Ravens get tougher scrutiny, better coverage from Fox

The Fox telecast of the Baltimore Ravens' loss Sunday was far from perfect, but what a vast improvement over any coverage provided this season by CBS Sports.

I am sure some fans are going to insist Fox analyst Daryl Johnston doesn't like the Ravens, or somehow "has it in" for them. But what a relief it was to hear someone call out Ravens coach John Harbaugh for his bad decisions Sunday.


Johnston, who seemed about 10,000 times more focused in his thinking and crisp in his analysis than Dan Fouts or Dan Dierdorf has even been for CBS, laid the wood to Harbaugh's first-half miscues both at the time they were made and at the end of the game. And then, the Fox production team brought up the images to visually illustrate what Johnston was saying about the six points he believes Harbaugh cost the team in its 19-17 loss to the Green Bay Packers.

Following the Ravens' hey-there's-still-hope touchdown with 2 minutes, 04 seconds left in the game, Johnston said, "All right, now let's take everyone back [to the first half] ... The Ravens are fourth-and-1 on the 1-yard line… John Harbaugh elects to go for it, they miss. That's three points right there.


"Then, at the end of the first half, the Ravens take an extra shot down the field," Johnston continued, "which allows the Packers to get a field goal with two seconds left… In either case, you take three of those points away, and it's a 20-19 game right now … And everybody is going to second guess John Harbaugh in both of those situations… "

Yes, they are. And thanks for aiding and abetting that much-needed procedure, Daryl.

Harbaugh tries to bully the local press into not questioning him on such matters. Some still do, and all credit to them. But many don't.

In the Denver game, when Harbaugh failed to challenge a drop by Wes Welker that was ruled a catch, the Ravens coach tried to blame his mistake on NBC for allegedly not showing the replay. But, as I reported in a second-by-second analysis, NBC had shown it — clearly and quickly with commentary — saying Harbaugh should challenge it.


Harbaugh and his staff are the ones who missed it. But somehow, the matter was forgotten, and Harbaugh was allowed to skate.

But not Sunday, thanks in part to Fox calling him out.

There was a lot to like in the Fox broadcast beyond Johnston's hard-nosed analysis.

First of all, Fox gave viewers a three-person team instead of two, as nickel-and-dime CBS does. The third member of the Fox broadcast team was former Ravens defensive lineman Tony Siragusa, who was down on the field with an open mike that allowed him to add commentary and reporting whenever he wanted.

Siragusa was relatively quiet in the first half, but with 10:53 left in the third quarter, Siragusa made me want to jump up and kiss the screen when he called out what at the time was a lifeless Ravens offense.

"Down here on the field, Daryl, I'm about 20 yards behind that offensive line, that whole offense, and it seems to me they just don't have any sense of urgency," Siragusa said. "I've seen that same play with Ray Rice up the middle three or four times, and it just hasn't been successful… They need to start playing with some sense of urgency, and that's just something I'm not seeing at all."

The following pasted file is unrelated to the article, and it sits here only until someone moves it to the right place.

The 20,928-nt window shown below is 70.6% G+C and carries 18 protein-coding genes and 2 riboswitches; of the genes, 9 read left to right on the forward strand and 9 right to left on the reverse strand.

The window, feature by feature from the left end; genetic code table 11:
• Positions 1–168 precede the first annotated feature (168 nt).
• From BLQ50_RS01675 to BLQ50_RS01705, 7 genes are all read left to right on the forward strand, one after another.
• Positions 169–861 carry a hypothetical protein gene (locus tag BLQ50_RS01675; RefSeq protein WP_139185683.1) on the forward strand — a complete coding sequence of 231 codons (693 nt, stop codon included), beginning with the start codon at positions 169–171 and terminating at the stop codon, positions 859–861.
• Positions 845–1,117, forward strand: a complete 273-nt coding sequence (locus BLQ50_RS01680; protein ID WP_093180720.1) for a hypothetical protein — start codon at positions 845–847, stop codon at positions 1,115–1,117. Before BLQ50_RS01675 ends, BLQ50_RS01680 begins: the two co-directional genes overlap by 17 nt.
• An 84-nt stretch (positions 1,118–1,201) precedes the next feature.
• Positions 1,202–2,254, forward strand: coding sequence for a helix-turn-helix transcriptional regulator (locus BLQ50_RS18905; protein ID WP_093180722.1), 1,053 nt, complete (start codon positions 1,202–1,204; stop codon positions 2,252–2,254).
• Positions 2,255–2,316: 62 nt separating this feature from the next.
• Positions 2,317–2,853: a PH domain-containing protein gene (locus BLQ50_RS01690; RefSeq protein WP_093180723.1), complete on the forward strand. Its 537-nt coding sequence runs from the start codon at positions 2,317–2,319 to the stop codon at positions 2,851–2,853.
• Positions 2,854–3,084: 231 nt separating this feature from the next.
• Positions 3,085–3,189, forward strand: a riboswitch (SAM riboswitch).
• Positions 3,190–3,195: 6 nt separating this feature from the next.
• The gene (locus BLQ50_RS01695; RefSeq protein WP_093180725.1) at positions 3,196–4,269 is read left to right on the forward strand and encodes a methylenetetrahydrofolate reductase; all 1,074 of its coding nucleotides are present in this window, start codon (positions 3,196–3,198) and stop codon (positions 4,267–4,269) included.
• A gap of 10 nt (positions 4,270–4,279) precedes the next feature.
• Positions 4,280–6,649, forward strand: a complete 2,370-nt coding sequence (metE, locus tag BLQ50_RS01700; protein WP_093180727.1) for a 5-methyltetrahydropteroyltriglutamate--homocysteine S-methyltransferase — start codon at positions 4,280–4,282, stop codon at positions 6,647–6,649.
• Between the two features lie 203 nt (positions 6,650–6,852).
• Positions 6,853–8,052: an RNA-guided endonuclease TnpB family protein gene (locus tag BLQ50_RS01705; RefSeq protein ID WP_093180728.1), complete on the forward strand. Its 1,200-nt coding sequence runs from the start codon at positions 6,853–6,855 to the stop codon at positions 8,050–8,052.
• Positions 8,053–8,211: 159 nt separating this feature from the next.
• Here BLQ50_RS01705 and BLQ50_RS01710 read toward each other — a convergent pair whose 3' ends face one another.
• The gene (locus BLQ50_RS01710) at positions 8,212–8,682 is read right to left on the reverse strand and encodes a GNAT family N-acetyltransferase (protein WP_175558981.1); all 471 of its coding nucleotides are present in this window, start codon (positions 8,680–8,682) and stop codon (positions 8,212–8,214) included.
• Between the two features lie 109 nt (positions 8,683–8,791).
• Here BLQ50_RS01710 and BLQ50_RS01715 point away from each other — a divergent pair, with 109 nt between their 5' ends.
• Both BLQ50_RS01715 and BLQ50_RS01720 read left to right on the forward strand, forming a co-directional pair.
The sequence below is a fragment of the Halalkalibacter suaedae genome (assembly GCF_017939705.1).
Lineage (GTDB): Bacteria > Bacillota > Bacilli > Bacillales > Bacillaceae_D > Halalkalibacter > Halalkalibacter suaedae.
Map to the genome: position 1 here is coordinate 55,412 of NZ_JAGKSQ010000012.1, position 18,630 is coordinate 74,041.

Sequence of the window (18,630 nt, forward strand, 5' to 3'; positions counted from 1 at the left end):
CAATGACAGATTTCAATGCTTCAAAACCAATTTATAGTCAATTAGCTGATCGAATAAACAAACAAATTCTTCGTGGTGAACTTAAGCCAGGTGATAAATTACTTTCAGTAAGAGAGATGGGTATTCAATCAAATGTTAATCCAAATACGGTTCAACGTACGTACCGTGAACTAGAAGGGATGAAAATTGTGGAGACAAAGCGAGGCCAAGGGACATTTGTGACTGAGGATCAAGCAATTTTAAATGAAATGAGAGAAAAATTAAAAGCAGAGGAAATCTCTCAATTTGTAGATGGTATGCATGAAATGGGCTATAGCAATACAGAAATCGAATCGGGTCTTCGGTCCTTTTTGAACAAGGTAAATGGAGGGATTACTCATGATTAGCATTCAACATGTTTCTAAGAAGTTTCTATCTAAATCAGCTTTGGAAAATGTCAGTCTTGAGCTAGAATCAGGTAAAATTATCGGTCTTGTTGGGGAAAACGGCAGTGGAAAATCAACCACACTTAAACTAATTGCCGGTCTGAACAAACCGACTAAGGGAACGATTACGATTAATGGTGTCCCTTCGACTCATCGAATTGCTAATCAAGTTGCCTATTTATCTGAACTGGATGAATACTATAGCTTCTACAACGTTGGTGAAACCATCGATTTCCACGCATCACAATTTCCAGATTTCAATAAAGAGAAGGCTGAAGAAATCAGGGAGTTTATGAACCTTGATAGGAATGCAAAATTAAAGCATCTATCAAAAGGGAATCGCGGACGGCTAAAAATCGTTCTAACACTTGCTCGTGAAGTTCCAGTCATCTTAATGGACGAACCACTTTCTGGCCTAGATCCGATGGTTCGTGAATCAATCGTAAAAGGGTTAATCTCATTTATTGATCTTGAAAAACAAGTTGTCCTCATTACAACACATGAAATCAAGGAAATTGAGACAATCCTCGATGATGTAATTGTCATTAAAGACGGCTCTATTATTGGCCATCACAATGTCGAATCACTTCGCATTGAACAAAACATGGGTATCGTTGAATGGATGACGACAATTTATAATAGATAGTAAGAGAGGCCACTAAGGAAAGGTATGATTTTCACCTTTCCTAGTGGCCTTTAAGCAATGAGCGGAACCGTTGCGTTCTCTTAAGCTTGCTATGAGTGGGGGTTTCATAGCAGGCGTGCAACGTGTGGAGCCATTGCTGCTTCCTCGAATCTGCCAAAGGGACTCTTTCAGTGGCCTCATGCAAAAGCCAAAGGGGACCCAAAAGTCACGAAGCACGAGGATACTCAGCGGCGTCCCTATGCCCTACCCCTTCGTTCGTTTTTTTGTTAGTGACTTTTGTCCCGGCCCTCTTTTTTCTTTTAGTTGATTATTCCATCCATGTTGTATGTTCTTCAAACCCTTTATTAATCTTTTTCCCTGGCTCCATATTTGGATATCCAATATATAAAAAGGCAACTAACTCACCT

With 11:52 left in the game following Joe Flacco's touchdown pass to Jacoby Jones. Johnston said, "You can't let it get to this point before you develop a sense of urgency."

He was right, and again, that comes down to the coach and his staff.

Kenny Albert wasn't anything special on play-by-play, but I didn't catch him calling the Ravens the Colts or any of the other brain-dead stuff that routinely happens late in the games when the CBS announcers lose focus.

And to his credit, Albert was right there with Johnston and the producers throughout the game keeping viewers on top of the injury situation.

Sunday, the Packers were hit by more injuries than the Ravens, but it was still great to see the announcers and cameras all over the situation each time someone went down — showing them leaving the field, giving viewers a status update in a timely fashion and, in the case of the two Packer receivers who were hurt, showing their return to the sidelines out of uniform.

Last week, I criticized Marv Albert for not giving viewers any sense of the rhythm of the game in his call. Kenny Albert was no better this week.

But the director for this Fox telecast did create a rhythm to the telecast through the repetition of certain images, camera angles, sounds and commentary. One element that was used expertly in the mix was a ground-level end zone shot that was shown intermittently to anchor the viewer in a sense of what it felt like to be on the field at M&T Bank Stadium. Great shot and great use of it throughout the game. I think having Siragusa on the field added to the sense Fox communicated of taking you to the heart of the action.

One of the biggest failings of the Fox crew involved its lack of coverage of Eugene Monroe, the Ravens new left tackle who started his first game. The shift to Monroe and the benching on Bryant McKinnie is a big, big story with all kinds of implications for the Ravens. Johnston and Albert mentioned the move at the start of the game, but then, it was as if they and the producers forgot all about it.

I assumed Monroe was playing very well, because for the first time in weeks, Flacco wasn't getting hammered from his left side. But I had to go to Twitter and get some real information on that from the Sun's beat writers and columnists who were at the game. Doing so little with this story line was a serious flaw in Fox's coverage.

But compared to CBS with Fouts, who says he doesn't like to criticize players and coaches in public, he'd rather do it private, I'll take Fox, Johnston and Sunday's telecast 10,000 out of a 10,000 times — even with the Ravens losing.

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